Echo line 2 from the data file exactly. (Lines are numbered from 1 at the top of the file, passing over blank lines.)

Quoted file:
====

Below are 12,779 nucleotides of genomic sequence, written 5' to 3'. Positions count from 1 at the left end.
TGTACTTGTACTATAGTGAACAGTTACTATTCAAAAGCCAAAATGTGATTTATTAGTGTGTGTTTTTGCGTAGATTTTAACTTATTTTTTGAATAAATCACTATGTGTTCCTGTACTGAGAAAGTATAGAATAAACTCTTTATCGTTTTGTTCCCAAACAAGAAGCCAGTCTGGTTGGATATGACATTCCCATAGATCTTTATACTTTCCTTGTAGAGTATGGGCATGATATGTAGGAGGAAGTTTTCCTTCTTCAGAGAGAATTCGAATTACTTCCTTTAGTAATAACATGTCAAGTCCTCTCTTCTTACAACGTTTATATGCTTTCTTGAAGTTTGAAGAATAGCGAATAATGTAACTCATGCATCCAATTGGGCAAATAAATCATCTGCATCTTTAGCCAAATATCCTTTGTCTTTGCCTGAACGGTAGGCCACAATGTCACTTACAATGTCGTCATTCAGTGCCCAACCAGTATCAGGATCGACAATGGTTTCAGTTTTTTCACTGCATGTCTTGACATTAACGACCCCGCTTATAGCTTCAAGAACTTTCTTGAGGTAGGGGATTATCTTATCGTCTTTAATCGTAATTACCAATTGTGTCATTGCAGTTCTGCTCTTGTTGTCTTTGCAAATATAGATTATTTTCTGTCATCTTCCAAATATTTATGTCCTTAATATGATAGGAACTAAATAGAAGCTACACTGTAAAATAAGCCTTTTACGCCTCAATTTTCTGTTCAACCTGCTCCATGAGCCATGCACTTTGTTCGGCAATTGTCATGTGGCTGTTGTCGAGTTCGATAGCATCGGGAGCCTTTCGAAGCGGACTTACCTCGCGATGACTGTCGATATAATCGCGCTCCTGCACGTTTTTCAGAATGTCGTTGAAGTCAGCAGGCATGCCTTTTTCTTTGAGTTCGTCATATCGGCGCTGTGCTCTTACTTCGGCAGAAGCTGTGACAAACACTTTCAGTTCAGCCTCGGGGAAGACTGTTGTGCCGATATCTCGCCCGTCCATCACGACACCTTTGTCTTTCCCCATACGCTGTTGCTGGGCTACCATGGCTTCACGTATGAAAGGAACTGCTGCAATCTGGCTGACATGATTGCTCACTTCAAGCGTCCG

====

TGTACTTGTACTATAGTGAACAGTTACTATTCAAAAGCCAAAATGTGATTTATTAGTGTGTGTTTTTGCGTAGATTTTAACTTATTTTTTGAATAAATCACTATGTGTTCCTGTACTGAGAAAGTATAGAATAAACTCTTTATCGTTTTGTTCCCAAACAAGAAGCCAGTCTGGTTGGATATGACATTCCCATAGATCTTTATACTTTCCTTGTAGAGTATGGGCATGATATGTAGGAGGAAGTTTTCCTTCTTCAGAGAGAATTCGAATTACTTCCTTTAGTAATAACATGTCAAGTCCTCTCTTCTTACAACGTTTATATGCTTTCTTGAAGTTTGAAGAATAGCGAATAATGTAACTCATGCATCCAATTGGGCAAATAAATCATCTGCATCTTTAGCCAAATATCCTTTGTCTTTGCCTGAACGGTAGGCCACAATGTCACTTACAATGTCGTCATTCAGTGCCCAACCAGTATCAGGATCGACAATGGTTTCAGTTTTTTCACTGCATGTCTTGACATTAACGACCCCGCTTATAGCTTCAAGAACTTTCTTGAGGTAGGGGATTATCTTATCGTCTTTAATCGTAATTACCAATTGTGTCATTGCAGTTCTGCTCTTGTTGTCTTTGCAAATATAGATTATTTTCTGTCATCTTCCAAATATTTATGTCCTTAATATGATAGGAACTAAATAGAAGCTACACTGTAAAATAAGCCTTTTACGCCTCAATTTTCTGTTCAACCTGCTCCATGAGCCATGCACTTTGTTCGGCAATTGTCATGTGGCTGTTGTCGAGTTCGATAGCATCGGGAGCCTTTCGAAGCGGACTTACCTCGCGATGACTGTCGATATAATCGCGCTCCTGCACGTTTTTCAGAATGTCGTTGAAGTCAGCAGGCATGCCTTTTTCTTTGAGTTCGTCATATCGGCGCTGTGCTCTTACTTCGGCAGAAGCTGTGACAAACACTTTCAGTTCAGCCTCGGGGAAGACTGTTGTGCCGATATCTCGCCCGTCCATCACGACACCTTTGTCTTTCCCCATACGCTGTTGCTGGGCTACCATGGCTTCACGTATGAAAGGAACTGCTGCAATCTGGCTGACATGATTGCTCACTTCAAGCGTCCG